Whether or not railroad workers had helped flag traffic at the crossing, Batavia Fire Chief Dave Wells confirmed that the railroaders jumped in to offer post-crash aid to the victims. “When our guys got there, the railroad people were already doing CPR on one of the kids,” the Chief of the small, all-volunteer department attested. “It’s a very sad thing,” Chief Wells added. “Crashes with small children are never easy to deal with.”
Sgt. Russ Morey of the Iowa State Patrol speculated that the presence of the second train obscured the victim’s view of the track, especially of the oncoming westbound train.
An eyewitness who also jumped in to help where he could recalled, “I told my wife that train just hit that van and went up there (to the scene). When I got there, she was trying to pull her baby out of the car seat. It had been thrown out of the van. The other two (children) were lying quite a ways away from the van. She was incoherent. She just kept talking about her babies.”
Another eyewitness, Greg Heger, stated that “about the time she got even with the train, I heard the whistle of another one headed westbound, and when she cleared the train, I heard the sound of impact.” In Heger’s opinion, the crossing mechanism has “some kind of malfunction, because they’ll drop and sit there and flash and the bells will ring for a while, and then they’ll pick up, drop and pick up…” He says the inconsistency of the warning system’s operation leads motorists to go around the lowered gates, admitting that “I’ve done that myself.”
But the witness’s composure broke when he tried to describe attempts to care for the young victims, saying it “was something really devastating to see – little babies – I checked the pulse,” and his voice trailed off.
Meanwhile, BNSF personnel both at the site and via phone refused comment on the accident.
Other witnesses told the Des Moines Register that trains rarely blow their horns at the Fourth Street crossing, but that the practice of whistling for the crossing increased dramatically after Monday’s tragedy. Batavia resident Lacey Mills, whose children rode the same school bus from which Lewman had picked up her two daughters, observed that “they used to not blow their horns very much in Batavia, and every train I’ve heard today starts blowing them clear down at the beginning of Batavia, and you can hear them blowing every few seconds.”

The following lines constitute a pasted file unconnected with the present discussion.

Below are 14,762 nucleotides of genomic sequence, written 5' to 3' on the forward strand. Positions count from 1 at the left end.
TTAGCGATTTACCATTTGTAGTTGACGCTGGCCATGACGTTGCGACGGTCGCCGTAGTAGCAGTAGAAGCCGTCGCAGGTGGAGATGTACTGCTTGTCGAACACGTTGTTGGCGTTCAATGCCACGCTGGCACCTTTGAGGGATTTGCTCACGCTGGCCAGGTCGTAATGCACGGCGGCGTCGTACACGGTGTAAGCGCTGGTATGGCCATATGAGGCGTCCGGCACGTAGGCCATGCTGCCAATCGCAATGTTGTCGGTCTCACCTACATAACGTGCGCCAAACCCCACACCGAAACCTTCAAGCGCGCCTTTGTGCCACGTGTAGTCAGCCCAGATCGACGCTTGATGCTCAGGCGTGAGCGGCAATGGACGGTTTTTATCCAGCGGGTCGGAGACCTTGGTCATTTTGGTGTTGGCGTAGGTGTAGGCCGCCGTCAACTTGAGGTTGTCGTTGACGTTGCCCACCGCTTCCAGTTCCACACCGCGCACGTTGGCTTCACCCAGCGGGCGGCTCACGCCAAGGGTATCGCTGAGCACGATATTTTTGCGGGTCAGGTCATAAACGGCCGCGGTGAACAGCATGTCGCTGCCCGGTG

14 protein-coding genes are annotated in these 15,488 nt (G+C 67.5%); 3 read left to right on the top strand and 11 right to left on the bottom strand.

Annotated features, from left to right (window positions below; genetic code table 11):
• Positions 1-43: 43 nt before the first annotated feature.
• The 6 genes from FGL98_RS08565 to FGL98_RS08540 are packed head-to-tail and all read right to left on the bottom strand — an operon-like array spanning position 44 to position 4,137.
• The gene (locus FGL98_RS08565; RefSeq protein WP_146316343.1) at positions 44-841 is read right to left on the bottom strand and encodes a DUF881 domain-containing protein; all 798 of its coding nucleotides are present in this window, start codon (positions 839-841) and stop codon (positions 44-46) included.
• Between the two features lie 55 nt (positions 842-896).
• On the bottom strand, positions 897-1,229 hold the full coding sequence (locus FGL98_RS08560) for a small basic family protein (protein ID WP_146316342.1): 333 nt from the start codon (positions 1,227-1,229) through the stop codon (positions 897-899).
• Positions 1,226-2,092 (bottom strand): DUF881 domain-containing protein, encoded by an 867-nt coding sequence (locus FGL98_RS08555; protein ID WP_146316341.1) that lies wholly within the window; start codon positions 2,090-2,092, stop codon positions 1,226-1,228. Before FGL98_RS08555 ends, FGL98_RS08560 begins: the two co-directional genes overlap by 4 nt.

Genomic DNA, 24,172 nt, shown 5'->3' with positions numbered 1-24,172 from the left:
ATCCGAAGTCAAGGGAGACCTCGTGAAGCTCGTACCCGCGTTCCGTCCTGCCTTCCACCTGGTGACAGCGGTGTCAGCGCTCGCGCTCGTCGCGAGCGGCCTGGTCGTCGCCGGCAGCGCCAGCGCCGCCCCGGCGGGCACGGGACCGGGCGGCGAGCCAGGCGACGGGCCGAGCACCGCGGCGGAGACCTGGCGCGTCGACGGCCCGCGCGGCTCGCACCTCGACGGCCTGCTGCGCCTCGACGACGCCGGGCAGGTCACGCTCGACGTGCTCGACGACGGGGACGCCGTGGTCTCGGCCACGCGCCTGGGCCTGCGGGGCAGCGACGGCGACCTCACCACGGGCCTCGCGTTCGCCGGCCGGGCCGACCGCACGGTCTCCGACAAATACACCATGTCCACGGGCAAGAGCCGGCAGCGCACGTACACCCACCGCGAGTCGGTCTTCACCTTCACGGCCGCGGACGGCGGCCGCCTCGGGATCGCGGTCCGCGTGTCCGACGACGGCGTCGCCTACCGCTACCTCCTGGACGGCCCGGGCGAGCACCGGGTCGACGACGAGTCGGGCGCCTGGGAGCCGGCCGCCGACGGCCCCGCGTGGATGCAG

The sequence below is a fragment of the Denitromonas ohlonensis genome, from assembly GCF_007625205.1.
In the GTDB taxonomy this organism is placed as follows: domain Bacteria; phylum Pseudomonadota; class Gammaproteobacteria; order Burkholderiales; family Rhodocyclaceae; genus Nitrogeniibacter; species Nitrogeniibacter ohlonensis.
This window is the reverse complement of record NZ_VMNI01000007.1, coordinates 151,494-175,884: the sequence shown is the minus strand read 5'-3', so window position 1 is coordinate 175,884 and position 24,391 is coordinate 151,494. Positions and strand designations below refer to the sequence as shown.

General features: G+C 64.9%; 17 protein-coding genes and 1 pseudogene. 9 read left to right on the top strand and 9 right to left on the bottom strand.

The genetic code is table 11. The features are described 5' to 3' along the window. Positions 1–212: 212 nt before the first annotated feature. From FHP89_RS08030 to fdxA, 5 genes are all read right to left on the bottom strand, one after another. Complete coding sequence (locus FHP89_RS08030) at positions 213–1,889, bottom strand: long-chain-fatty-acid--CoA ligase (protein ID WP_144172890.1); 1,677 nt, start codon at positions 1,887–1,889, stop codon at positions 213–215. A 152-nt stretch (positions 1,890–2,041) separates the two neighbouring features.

Mills said she had driven across the Fourth Street crossing only 20 minutes before the accident, and saw the parked train, but the gates were raised. “And then we got home and heard the fire truck and the ambulance.” When she told her seven-year-old son that his schoolmates had died, “he had tears in his eyes, and he’s like ‘Are they gonna come back?’”
Tara Lewman was released from the University of Iowa Hospital in Iowa City Wednesday according to Batavia Mayor Randy Major, but she was staying in Iowa City to be close to her still-hospitalized infant daughter, Jordan. “Everybody feels for the family,” said the mayor. “It’s just a tragic thing to happen.”
Major also said the Batavia community had donated two burial lots at the local cemetery as well as establishing a memorial fund at the Libertyville Savings Bank in nearby Fairfield, IA, to assist the family with funeral arrangements, which are scheduled for Sunday afternoon at 1:00 P.M. at the Grace Funeral Home in Batavia or through Grace Funeral Care in Eldon, IA. Donations to the fund can also be made through the City of Batavia. A three-hour visitation will be held from 4:00 to 7:00 P.M. Saturday.